When I was 7 and living in a joint family, my mausi (aunt) used to shower me with love and make me stay in her room. At night she would be naked and ask me to perform oral sex on her. This continued for a year. I had no idea what was happening. Next year, we moved out of our joint family and I start living with my parents and elder sister. Now it was her turn. For next 3 years, she would have sex with me. I do not know what was it that she wanted. She was older and I followed her commands. I was scared when guests came over. I blamed myself for everything. I never felt that my sister was doing anything wrong. The first time I "acknowledged" my sexual abuse was at the age of 20. I developed a sexual addiction by the age of 23 leading to the destruction of my relationships. I also became addicted to porn. My life and approach to relationships had been ruined. Every time I met my sister, it would twist my soul. Now I live in Norway. It was only last year when my current partner (she is a doctor) introduced me to a psychologist that I was able to make peace with my past. The emotional damage that I suffered has altered me personally forever. I still lack the ability to trust. I am not sure if I can recover it.
Another such platform is 'KrantiKali' a social media profile on Facebook and Instagram (also known as 'The Liminal Lens'). It is a multi-platform, social start-up working toward the gender revolution, with an aim to educate, spread awareness and generate discussions on gender equality.
“Eve teasing, stalking, flashing and unwanted sexual advances at the workplace are some of the stories that were almost generic to all women. Women are willing to speak about issues given an accessible medium. Approaching women for something like this has been difficult at times which is, of course, is very understandable. But when I show them the Instagram feed and they read the comments etc they realise it’s a safe medium and that by sharing their stories they are furthering the discourse on the topic. Usually, they speak of situations where they thought it was a minor incident to report. It's beyond finding empathy it's giving other women the strength to be able to talk about and that there's nothing to be ashamed of. Talking about it as they felt it be very therapeutical and knowing/hopeful that it will help give other women the strength come forward and share their experiences with sexual harassment because talking about it is still a taboo, shameful, hopefully they'll also be able to report it,” said Bhani Rachel Bali, founder of ‘KrantiKali’.
She adds that sexual harassment is a fairly common occurrence for Indian women which still goes unreported in cases where women can’t pinpoint the perpetrator for example in crowded spaces such as trains/buses/marketplace. “We mostly get a lot of messages across India through social media-Twitter, Facebook and Instagram-where women have asked for legal help regarding domestic violence. We got a lot of people asking us to direct them as to how to proceed for help in such cases of sexual harassment at workplace. In the case of those seeking legal help we reconnect them to lawyers and social workers,” said Bhani Rachel Bali.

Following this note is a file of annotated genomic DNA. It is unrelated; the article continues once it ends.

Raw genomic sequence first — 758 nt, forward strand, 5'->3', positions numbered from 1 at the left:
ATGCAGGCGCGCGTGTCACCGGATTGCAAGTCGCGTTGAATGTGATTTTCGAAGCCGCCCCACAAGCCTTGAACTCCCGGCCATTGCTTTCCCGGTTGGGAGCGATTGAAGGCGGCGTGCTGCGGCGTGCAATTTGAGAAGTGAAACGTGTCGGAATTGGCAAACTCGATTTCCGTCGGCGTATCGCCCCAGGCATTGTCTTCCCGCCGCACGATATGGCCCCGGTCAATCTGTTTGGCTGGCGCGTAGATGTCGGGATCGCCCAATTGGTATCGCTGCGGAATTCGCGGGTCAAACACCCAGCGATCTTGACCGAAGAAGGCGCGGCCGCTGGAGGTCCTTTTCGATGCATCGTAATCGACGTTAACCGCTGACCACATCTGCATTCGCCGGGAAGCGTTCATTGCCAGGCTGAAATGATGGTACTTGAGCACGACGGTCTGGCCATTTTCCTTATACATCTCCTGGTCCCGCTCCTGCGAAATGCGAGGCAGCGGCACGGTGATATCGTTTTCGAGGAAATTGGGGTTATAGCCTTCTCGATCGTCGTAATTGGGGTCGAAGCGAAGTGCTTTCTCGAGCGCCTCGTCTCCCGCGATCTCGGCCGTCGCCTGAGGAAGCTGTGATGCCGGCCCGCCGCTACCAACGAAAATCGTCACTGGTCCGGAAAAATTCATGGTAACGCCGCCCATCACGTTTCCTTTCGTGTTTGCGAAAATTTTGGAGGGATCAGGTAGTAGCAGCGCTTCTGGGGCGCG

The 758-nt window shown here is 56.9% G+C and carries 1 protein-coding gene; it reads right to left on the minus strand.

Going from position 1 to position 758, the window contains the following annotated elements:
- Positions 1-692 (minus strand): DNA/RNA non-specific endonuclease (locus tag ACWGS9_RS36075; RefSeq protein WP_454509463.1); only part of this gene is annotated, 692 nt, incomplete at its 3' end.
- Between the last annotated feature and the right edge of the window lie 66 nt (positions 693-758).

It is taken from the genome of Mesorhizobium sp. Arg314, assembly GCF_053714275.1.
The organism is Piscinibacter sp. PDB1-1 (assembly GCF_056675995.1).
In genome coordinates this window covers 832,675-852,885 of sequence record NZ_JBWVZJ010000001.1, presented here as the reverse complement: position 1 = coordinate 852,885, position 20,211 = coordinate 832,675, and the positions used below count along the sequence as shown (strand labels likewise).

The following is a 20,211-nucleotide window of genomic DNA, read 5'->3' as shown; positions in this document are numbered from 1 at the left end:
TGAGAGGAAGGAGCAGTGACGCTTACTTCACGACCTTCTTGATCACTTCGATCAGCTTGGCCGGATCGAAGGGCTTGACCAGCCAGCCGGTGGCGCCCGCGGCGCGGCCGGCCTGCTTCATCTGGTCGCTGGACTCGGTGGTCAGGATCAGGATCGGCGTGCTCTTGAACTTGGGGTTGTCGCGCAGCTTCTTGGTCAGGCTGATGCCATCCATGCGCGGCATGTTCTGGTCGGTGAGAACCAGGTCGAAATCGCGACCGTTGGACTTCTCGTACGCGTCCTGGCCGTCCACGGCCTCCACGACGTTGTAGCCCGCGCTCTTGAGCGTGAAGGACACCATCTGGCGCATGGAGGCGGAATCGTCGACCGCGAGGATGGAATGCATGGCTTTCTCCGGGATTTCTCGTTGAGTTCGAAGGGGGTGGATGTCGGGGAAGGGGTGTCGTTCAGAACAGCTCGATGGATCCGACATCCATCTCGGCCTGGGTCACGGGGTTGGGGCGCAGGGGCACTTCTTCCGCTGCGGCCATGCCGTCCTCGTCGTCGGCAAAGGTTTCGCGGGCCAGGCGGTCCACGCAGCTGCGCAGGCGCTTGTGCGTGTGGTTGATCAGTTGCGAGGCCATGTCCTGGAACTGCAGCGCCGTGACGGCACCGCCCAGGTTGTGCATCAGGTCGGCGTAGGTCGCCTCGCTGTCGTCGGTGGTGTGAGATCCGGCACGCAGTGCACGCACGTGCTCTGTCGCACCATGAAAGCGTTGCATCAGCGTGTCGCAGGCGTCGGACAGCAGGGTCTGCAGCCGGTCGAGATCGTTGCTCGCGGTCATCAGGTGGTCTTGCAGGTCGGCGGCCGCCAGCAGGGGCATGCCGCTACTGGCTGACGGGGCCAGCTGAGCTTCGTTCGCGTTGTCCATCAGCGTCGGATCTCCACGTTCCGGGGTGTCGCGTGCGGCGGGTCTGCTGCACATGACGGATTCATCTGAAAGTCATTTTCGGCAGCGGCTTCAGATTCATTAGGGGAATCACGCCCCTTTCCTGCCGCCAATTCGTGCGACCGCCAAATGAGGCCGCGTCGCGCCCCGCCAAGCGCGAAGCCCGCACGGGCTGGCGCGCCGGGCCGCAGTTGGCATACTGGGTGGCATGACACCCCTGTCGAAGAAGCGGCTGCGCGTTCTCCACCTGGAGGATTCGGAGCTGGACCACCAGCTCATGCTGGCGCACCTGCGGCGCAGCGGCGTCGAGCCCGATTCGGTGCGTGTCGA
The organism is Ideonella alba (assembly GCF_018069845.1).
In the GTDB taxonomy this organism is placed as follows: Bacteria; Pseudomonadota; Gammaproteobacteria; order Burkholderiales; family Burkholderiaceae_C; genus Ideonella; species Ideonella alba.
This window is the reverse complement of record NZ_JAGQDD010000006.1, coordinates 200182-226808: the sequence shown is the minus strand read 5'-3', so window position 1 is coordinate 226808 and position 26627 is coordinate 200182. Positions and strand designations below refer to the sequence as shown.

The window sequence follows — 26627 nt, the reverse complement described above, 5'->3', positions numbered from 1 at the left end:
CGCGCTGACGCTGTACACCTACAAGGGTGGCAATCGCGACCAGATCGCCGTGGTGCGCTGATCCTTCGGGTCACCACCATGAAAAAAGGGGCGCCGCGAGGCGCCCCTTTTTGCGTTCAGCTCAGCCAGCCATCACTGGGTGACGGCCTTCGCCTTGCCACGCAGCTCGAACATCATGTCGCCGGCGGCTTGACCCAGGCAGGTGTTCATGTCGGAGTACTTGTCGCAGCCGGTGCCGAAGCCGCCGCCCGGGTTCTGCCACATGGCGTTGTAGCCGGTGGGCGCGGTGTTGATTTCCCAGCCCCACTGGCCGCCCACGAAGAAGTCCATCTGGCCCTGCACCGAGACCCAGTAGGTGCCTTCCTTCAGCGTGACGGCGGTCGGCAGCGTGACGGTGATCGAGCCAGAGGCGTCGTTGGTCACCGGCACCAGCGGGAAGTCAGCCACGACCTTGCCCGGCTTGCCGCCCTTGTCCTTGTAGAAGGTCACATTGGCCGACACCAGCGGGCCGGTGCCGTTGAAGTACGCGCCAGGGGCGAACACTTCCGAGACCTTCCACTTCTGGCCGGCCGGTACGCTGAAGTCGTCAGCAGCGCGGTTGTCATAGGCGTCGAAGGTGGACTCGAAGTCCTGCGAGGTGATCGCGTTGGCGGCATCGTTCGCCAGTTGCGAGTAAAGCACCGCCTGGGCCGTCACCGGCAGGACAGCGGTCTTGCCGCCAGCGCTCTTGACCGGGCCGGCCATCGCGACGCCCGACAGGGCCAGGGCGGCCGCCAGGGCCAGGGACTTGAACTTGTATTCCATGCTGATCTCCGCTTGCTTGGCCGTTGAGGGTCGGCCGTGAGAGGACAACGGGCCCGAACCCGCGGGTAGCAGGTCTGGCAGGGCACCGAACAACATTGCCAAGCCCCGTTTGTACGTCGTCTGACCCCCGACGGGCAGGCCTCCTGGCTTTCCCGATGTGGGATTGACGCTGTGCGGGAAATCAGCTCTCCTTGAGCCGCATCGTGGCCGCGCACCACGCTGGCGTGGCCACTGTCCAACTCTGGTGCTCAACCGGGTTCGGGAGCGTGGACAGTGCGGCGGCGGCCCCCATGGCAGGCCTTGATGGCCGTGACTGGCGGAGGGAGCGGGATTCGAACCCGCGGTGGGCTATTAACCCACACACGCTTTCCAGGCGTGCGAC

Shares a lady...
I was abused by my uncle in my house when I was 13. It went on till 10 mins, he kissed me forcefully and made me feel his genitals. It is been 7 years now but I am still affected by it. In 2012, I told it to my mom and shockingly I got to know that man has harassed her when she was younger. What disturbs me the most is not being able to speak up. I can't tell anyone because it will break our family.
The group asking questions is mostly social media users - early 20s and late teenage, but there are times when the issue is raised by their friends or family.
Shares a lady...
She was walking back to her apartment from the bus stand about 3 years ago. It was just a 5-minute walk home entirely along the main road. She wasn't taking a shadowy, ominous route home. It was a brightly lit road, with constant traffic on it. She was walking with her head down because she learnt that not making eye contact in public spaces makes her less susceptible to unwanted attention. She caught a glimpse of this guy walking towards me. He brushed her shoulders as he passed her and he grabbed her behind (posterior). She was so petrified in that moment she couldn't even scream. He ran away. She reached home, completely shaken, angry and scared. It happened so fast, she wouldn't even be able to recognize him if she saw him again. She was wearing jeans and a t-shirt when the incident happened.
These incidents are real and as you are reading this, some or the other women must be getting molested nearby. A woman or man who is a victim and the one who knows about the incident should speak up. It is high time, victims should not hide themselves fearing societal pressure but should stand tall and report the abuse. Today we have platforms to raise our voice and bring about a change. It is important we use it the right way. It is time to act, and react.